As she ascended to the top of the staircase, Janet felt a cold chill crawl up her spine. She began to feel as though she was an intruder. Janet didn't know why she felt the strong urge to investigate the forbidden history of the Sharps, but she thought that it would at least give her some ease about buying the home. Part of her thought it was only gossip. Some lavishly decorated myth about murder and gore. Another side of her thought differently. It said that something just didn't add up. Why would a family with this fine house and plenty of money just all of a sudden decide to move? Sure, families move, but usually there's a reason. Termite infestation, nosy neighbors, a draught, rats in the attic, something that was causing them distress. It couldn't have been for financial deficiencies; the Sharps lived well after settling down in an even larger piece of property in Oklahoma.

So why all the fuss?

Janet continued to think about the circumstances as she scoped out the rooms upstairs, searching in and out of dresser drawers and old cabinets that the Sharps had left behind.

It wasn't until she entered the children's room that Janet began to feel very uncomfortable. A Howdy Doody puppet and a Raggedy Ann doll stared at her from where they sat on each of the beds as she walked in the room. The wallpaper was an awful shade of rotten banana yellow, and poorly painted sailboats skimmed the bottom of the walls, just above the baseboards. It was truly a depressing room. A rotted oak desk and matching dresser were positioned in front of the small, solitary window, blocking nearly all of the sunlight that would normally be allowed had the blinds been open.

Poor kids, she thought.

Janet flicked on the light.

A dim, yellow bulb flashed above her, enhancing the wallpaper's grotesque color. Janet walked to the dresser and started pulling out the drawers. The first two were empty. She tried her luck on the third drawer. It was a bit harder to pull out. Age had a way of making things much more difficult and stubborn. The rotted wood was no exception. When Janet finally managed to pull the drawer out, she found a piece of paper folded in quarters. Janet opened the paper and examined it before stuffing it in her jeans pocket.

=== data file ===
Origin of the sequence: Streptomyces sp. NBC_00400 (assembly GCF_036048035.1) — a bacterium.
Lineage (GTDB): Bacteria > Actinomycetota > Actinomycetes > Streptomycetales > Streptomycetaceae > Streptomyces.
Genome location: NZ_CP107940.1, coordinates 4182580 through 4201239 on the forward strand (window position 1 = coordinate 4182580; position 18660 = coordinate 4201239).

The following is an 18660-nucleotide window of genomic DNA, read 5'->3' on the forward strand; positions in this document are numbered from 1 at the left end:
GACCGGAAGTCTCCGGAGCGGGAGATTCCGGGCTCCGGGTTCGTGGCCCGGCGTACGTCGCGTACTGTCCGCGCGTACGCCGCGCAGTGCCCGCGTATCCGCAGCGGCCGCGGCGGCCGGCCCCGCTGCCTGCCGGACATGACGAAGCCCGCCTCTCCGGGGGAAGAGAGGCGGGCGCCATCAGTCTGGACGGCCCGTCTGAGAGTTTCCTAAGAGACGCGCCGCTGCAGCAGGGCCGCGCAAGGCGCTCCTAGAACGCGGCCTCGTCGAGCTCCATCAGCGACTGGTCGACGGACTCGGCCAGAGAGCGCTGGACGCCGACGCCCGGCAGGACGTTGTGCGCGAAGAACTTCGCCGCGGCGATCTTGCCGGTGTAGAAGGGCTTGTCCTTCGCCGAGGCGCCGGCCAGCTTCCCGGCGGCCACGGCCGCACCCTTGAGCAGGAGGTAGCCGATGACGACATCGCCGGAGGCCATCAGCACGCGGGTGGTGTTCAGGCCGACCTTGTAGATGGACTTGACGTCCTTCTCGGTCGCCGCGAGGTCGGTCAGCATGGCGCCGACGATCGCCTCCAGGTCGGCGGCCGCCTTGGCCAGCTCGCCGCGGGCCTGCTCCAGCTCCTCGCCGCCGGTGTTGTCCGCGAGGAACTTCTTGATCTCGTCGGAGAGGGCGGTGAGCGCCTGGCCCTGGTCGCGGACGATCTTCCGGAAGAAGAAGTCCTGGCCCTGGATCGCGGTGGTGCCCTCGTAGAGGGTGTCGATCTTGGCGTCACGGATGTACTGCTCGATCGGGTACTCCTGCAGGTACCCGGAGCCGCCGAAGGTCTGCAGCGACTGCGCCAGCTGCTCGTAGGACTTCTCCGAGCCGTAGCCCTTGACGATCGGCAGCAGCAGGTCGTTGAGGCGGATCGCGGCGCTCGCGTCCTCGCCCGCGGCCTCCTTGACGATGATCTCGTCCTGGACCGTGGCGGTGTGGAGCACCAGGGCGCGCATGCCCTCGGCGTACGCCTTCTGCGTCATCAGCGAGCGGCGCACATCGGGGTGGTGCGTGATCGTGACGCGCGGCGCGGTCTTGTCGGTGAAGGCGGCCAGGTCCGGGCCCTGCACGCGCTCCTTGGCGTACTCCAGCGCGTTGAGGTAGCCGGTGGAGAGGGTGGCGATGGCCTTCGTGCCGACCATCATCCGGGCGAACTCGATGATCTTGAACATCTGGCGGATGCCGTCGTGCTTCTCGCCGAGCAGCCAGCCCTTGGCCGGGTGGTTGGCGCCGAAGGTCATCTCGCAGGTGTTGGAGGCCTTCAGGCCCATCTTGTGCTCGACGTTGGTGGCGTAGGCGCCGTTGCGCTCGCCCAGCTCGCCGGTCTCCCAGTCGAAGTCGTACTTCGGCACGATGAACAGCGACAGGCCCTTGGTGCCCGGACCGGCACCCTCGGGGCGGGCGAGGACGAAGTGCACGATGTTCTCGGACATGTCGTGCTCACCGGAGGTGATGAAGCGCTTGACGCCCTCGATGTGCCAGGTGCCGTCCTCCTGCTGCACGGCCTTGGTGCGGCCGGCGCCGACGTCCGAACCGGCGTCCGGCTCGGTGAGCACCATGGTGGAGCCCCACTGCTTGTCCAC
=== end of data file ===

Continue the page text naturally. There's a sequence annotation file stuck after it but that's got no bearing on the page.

After Janet descended the staircase she decided to try the master bedroom one last time. As she made her way towards the hallway, something caught her eye. It was the mirror painting. She stopped cold before she realized that at that same moment her cell phone was ringing in her purse. Getting back to her senses, Janet rummaged through her purse and located the phone before it finished ringing. She opened the face.

The number was unfamiliar.

With a reluctant sigh, she pressed the talk button.

"Ms. Tarkington? This is Maxwell Lipton from Century Homes,"

"Oh, hello! I forgot that I gave you my cell phone number," said Janet. "Is everything okay for tomorrow?"

"Well, actually, I'm not sure if we can take the payment so soon before making a few follow-up calls. Your bank, for example. And of course, the insurance company. Little things like that. If you want to stop by this week after getting your things settled--"

"Mr. Lipton, I have to ask you something,"

"Yes, what?"

"Why is everyone so afraid of the estate? And why is every resident of Hamilton trying to steer me away from buying it? That story about the barn--"

"Is just that. A story. Now--"

"But I've noticed a few odd things about the Bridgewood home. This picture for example--"

"Oh, the one that reflects the other side of the house? Yes, that's certainly a unique--"

"Something in the picture changed," said Janet as she turned to inspect the painting.

Everything in the picture seemed to be the same. Except . . .

She saw it.

There was a shoe sticking out on the other side of the staircase.

"Janet? Are you still there?"


"Janet? Janet, what's going on? What did you see?"

"Mr. Lipton, there's someone in this house. This picture was recently altered and I saw the painting no more than five or ten minutes ago,"

"Janet, calm down. That painting can sometimes create optical illusions,"